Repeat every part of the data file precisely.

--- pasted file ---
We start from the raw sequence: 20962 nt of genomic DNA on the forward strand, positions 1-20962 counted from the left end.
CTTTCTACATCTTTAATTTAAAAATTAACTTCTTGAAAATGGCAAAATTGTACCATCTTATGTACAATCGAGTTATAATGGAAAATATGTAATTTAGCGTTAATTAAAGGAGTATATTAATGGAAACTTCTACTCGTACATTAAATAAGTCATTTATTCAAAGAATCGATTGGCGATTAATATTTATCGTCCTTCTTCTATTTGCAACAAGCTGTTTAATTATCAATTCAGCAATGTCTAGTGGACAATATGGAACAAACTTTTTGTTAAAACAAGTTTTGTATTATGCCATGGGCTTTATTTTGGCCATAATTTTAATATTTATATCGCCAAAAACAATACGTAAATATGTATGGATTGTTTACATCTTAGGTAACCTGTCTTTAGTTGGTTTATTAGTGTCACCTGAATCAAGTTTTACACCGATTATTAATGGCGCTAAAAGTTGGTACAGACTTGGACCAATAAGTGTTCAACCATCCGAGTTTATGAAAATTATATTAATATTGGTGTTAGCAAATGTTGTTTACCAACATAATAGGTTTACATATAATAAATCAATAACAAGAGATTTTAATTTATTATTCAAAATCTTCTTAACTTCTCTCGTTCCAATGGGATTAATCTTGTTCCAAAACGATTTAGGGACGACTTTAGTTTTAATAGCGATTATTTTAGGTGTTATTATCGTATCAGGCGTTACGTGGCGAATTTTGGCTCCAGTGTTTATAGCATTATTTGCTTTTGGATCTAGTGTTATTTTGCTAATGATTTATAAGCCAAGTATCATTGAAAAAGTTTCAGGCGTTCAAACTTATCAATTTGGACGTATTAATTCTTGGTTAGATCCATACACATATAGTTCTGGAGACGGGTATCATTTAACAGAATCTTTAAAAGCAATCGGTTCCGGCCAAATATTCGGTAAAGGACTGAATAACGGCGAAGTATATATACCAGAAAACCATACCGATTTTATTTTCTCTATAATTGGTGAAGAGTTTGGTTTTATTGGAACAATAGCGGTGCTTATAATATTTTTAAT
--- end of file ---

We start from the raw sequence: 20962 nt of genomic DNA on the forward strand, positions 1-20962 counted from the left end.
CTTTCTACATCTTTAATTTAAAAATTAACTTCTTGAAAATGGCAAAATTGTACCATCTTATGTACAATCGAGTTATAATGGAAAATATGTAATTTAGCGTTAATTAAAGGAGTATATTAATGGAAACTTCTACTCGTACATTAAATAAGTCATTTATTCAAAGAATCGATTGGCGATTAATATTTATCGTCCTTCTTCTATTTGCAACAAGCTGTTTAATTATCAATTCAGCAATGTCTAGTGGACAATATGGAACAAACTTTTTGTTAAAACAAGTTTTGTATTATGCCATGGGCTTTATTTTGGCCATAATTTTAATATTTATATCGCCAAAAACAATACGTAAATATGTATGGATTGTTTACATCTTAGGTAACCTGTCTTTAGTTGGTTTATTAGTGTCACCTGAATCAAGTTTTACACCGATTATTAATGGCGCTAAAAGTTGGTACAGACTTGGACCAATAAGTGTTCAACCATCCGAGTTTATGAAAATTATATTAATATTGGTGTTAGCAAATGTTGTTTACCAACATAATAGGTTTACATATAATAAATCAATAACAAGAGATTTTAATTTATTATTCAAAATCTTCTTAACTTCTCTCGTTCCAATGGGATTAATCTTGTTCCAAAACGATTTAGGGACGACTTTAGTTTTAATAGCGATTATTTTAGGTGTTATTATCGTATCAGGCGTTACGTGGCGAATTTTGGCTCCAGTGTTTATAGCATTATTTGCTTTTGGATCTAGTGTTATTTTGCTAATGATTTATAAGCCAAGTATCATTGAAAAAGTTTCAGGCGTTCAAACTTATCAATTTGGACGTATTAATTCTTGGTTAGATCCATACACATATAGTTCTGGAGACGGGTATCATTTAACAGAATCTTTAAAAGCAATCGGTTCCGGCCAAATATTCGGTAAAGGACTGAATAACGGCGAAGTATATATACCAGAAAACCATACCGATTTTATTTTCTCTATAATTGGTGAAGAGTTTGGTTTTATTGGAACAATAGCGGTGCTTATAATATTTTTAAT